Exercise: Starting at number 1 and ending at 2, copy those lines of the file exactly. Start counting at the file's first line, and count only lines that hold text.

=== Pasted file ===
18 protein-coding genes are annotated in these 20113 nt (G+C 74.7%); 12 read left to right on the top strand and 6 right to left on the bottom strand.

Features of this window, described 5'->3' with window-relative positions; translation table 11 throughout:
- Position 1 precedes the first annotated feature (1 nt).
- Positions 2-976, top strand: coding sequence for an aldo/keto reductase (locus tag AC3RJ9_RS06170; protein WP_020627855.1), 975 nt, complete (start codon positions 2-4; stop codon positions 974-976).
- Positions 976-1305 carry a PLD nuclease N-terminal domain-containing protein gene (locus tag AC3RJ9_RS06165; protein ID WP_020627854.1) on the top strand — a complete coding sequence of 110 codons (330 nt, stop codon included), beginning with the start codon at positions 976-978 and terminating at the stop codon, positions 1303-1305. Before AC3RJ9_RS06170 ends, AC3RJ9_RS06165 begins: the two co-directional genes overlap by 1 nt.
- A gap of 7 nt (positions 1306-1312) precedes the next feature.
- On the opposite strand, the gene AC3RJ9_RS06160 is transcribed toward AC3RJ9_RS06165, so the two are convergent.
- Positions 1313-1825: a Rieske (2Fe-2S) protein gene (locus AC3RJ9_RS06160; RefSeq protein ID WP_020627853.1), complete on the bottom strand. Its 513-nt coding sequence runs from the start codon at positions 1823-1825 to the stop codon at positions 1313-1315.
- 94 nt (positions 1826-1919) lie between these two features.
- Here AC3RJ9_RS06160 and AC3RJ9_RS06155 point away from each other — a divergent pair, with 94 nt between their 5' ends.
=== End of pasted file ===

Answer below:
18 protein-coding genes are annotated in these 20113 nt (G+C 74.7%); 12 read left to right on the top strand and 6 right to left on the bottom strand.

Features of this window, described 5'->3' with window-relative positions; translation table 11 throughout: